Australian businesses need to adapt as employees’ demands are shifting

Kerry Agiasotis, the President of The Access Group in Asia Pacific region

Australian organizations are being challenged to introduce greater autonomy for their employees–with a disconnect between people’s current and ideal working environments–as they navigate the new world of work post-COVID-19 via The Access Group.

The Access Group’s Autonomy to the People research examines the current state of Australian organizations and their leaders’ operational styles. It shows local businesses are likely to operate within a ‘command-and-control’ model than one promoting autonomy. 

Autonomy vs empowerment vs command and control

While respondents were likely to choose autonomy as their ideal working model, 79% don’t feel their businesses support this (35% cited empowerment and 44% command-and-control).

47% of companies limit their workers’ self-determination, prioritizing established policies.

There is also a significant disconnect at many businesses’ senior level, with 51% of the participating managers from command and control style organizations believing in oversight.

While only 16% believe their organization has the same approach, over two-thirds allow employees’ input into their goals, while the rest feel their organizations work this way.

Kerry Agiasotis, the President of The Access Group Asia Pacific region was optimistic.

“Survival and adaptation were the key focus for Australian businesses in navigating the accelerated digital transformation required so as to support work in the face of the pandemic.”

“As optimism and pathways out of lockdown life form, it’s time to look beyond recovery and double down on future-proofing, with a focus on our most valuable asset, our people.”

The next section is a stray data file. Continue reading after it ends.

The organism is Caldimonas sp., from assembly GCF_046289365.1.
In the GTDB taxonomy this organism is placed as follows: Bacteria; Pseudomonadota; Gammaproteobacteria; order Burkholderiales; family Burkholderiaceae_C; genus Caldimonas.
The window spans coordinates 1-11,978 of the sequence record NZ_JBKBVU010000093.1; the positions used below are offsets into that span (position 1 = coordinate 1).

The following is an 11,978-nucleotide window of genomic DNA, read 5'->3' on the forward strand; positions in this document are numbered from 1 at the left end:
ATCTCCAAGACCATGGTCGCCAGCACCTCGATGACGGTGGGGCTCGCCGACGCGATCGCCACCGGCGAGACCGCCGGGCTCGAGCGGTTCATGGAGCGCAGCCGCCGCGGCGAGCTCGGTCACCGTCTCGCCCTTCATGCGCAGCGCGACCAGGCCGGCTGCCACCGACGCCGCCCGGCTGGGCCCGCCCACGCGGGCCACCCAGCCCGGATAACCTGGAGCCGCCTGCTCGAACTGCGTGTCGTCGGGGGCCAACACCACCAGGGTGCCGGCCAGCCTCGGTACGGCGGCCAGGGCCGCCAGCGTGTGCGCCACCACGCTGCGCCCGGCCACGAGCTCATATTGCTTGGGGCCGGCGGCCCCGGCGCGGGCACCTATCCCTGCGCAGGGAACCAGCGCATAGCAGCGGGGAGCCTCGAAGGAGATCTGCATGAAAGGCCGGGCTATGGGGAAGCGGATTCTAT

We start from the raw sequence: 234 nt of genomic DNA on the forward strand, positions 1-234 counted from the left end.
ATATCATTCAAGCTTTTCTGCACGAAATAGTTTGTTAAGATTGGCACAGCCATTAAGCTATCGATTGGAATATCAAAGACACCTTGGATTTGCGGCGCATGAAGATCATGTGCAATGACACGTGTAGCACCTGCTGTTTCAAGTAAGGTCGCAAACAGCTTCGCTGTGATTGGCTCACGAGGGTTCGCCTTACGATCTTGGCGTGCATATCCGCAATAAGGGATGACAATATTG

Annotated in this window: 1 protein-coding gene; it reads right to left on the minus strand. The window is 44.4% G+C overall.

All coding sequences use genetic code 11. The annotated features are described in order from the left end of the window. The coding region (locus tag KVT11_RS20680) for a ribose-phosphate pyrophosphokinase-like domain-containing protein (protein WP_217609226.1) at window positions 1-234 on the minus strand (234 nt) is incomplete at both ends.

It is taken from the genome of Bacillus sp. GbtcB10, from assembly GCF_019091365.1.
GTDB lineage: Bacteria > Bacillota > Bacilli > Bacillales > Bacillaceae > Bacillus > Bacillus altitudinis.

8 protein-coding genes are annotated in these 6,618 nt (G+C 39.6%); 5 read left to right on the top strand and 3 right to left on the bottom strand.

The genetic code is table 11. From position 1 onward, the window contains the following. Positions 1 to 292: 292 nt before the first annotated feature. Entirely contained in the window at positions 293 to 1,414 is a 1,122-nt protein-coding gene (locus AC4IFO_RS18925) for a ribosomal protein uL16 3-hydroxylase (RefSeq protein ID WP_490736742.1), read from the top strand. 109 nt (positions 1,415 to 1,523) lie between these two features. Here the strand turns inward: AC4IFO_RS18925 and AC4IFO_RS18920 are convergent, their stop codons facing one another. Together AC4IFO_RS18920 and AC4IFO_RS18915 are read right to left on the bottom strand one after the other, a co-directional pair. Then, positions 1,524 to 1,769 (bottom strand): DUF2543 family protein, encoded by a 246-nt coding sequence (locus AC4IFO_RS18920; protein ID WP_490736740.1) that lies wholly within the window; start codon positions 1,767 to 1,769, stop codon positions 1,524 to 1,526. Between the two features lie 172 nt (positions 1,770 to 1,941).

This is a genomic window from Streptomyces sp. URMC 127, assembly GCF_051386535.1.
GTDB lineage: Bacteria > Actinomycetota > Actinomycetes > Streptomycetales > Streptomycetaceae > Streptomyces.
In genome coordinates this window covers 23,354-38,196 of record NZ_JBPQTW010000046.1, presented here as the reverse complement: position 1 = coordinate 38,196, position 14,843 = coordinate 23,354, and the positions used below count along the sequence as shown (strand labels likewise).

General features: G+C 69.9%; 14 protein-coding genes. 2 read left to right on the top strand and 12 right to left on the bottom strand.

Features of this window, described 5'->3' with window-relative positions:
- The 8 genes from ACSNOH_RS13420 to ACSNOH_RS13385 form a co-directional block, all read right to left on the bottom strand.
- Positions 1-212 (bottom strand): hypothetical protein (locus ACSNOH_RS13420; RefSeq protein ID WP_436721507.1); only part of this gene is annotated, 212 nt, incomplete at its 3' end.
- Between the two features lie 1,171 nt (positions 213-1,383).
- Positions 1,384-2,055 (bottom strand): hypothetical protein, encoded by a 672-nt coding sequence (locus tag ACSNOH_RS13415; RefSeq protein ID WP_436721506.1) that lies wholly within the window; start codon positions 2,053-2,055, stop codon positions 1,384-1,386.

“Human resources have remained an essential vital jigsaw of any company.”

Kerry argues that it is genuinely vital for organizations to take stock and recognize new opportunities so as to address the growing disconnect between employee expectations and the current levels of autonomy that workers have to endure in their work.


“While business leaders may not see the immediate benefits of autonomy, in reality, it’s not just their employees who reap the rewards because they too gain from this model.”

Organizations using an autonomy model are more likely to achieve better business outcomes.

 The autonomy model facilitates improvement in four key areas of Innovation & Product Development, Employee Experience, Organisational Agility, and Customer Experience. 

Due to the pandemic, attitudes towards command and control, empowerment and autonomy have shifted as employee demands for independence are gaining significance. 

Workers should choose their work environment

54% said that it is now more important for employees to choose when and where they work.

A similar number (51%) of respondents expressed the view that employees should influence the resources necessary in doing their job, which to an extent, is not a bad idea.

Kerry Agiasotis said that there is a need to know processes and technology plays a vital role in enabling teams and individuals to establish their workspace and work autonomously.

Over half of the respondents believe that technology is critical in supporting autonomy. 

“Our mission is to help businesses meet their goals through focusing more on their principles as we offer them the freedom to work when, where and how they need to use our broad range of business management integrated solutions availed in the Access Workspace platform.”

“Employee engagement is a vital driver of business success and we are committed to helping companies to provide their workers with the right levels of autonomy desired in the job.”

“As the work environment continues to evolve, these findings strongly align with our views”

In order to retain, foster and recruit great talent fundamental to future success, businesses need to provide an environment supporting greater autonomy for how employees work.